On July 2, at the daily Mass he offered at Martha House in the Vatican City, Pope Francis urged Christians to be courageous in their weakness and to have the courage to flee temptation.
“We are weak, but we must be courageous in our weakness. And often our courage must be expressed in escaping without looking back, so as not to fall into the trap of wicked nostalgia. “Do not be afraid, and always look to the Lord,” he added.
Pope Francis recalled St. Therese of Lisieux, who said that “in some temptations, the only solution is to escape, to not be ashamed to escape, to recognize that we are weak and we have to escape.”
Pope Francis remarked on the wisdom of the epigram that the one "who fights and runs away, lives to fight another day.”
Escape, he said, “to go forward along the path of Jesus.” (See the whole story at Catholic News Agency). . . . But what temptation did Therese find she had to escape?
St. Therese and Sister Marthe in a small dispute at the door of the prioress's cell
Among other texts, Pope Francis could have been recalling St. Therese's account of a squabble with Sister Marthe of Jesus over who was going to return to the prioress the keys of the little communion grille after Mass.
Mother Gonzague, then prioress, was too sick to attend Mass, and Therese, as sacristan, had the duty of returning the keys to the little grille that had to be opened so that the priest could give Communion to the sisters, who knelt there in turn.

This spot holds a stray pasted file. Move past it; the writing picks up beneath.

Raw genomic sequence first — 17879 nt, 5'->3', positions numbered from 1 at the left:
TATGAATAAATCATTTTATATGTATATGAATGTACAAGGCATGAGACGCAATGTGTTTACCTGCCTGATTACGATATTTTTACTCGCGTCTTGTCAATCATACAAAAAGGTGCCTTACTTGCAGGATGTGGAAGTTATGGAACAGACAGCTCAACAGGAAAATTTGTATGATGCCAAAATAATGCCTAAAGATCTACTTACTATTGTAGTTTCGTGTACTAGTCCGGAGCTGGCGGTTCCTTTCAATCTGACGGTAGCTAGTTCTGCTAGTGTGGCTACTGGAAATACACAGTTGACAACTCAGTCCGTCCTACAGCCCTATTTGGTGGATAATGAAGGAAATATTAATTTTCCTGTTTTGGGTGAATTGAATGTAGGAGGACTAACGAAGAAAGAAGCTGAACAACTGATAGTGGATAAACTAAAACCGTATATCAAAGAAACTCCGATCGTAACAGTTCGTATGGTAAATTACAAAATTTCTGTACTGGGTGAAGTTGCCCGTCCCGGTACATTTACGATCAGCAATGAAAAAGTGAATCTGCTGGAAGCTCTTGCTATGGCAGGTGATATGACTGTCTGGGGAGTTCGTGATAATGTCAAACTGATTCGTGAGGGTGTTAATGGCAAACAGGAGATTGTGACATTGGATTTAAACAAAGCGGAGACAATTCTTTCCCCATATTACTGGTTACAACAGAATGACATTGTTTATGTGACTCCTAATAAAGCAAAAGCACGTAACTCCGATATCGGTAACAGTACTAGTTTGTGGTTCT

The two young women ran into each other at the door to the prioress's cell, and Marthe was afraid Therese would waken the prioress. She wanted to take the keys from Therese, who didn't want to give them up.
Marthe was pushing the door of the prioress's cell to prevent Therese's entering, and, when Mother Gonzague awakened, Marthe blamed Therese for making the noise. Therese writes:
"I, who felt just the contrary, had a great desire to defend myself. Happily, there came a bright idea into my mind, and I told myself that if I began to justify myself I would not be able to retain my peace of soul. I felt, too, that I did not have enough virtue to permit myself to be accused without saying a word. My last plank of salvation was in flight. No sooner thought than done. I left without fuss, allowing the Sister to continue her discourse which resembled the imprecations of Camillus against the city of Rome. My heart was beating so rapidly that it was impossible for me to go far, and I sat down on the stairs in order to savor the fruits of my victory. There was no bravery there, Mother; however, I believe it was much better for me not to expose myself to combat when there was certain defeat facing me.
Story of a Soul, tr. John Clarke, O.C.D. Washington, D.C.: ICS Publications, 2005, pp. 347-348.
This funny little incident, which happened when Therese was between 18 and 20, is an example of Therese's spiritual realism, which often helped her to resist the temptations of the enemy and to align herself with God. She did not have the light to yield to Sister Marthe: "I understand now that it would have been more perfect to cede to this Sister, young, it is true, but still older than I. I did not understand it then . . ." Therese knew it would be a mistake "to justify herself," but also knew that, if she stayed there, she would not be able to help defending herself. She accepted her limitations as the boundaries drawn to her being by her gracious God, and cooperated with grace as best she could. Do you often find yourself in situations where it is better to leave than to expose yourself to "certain defeat?"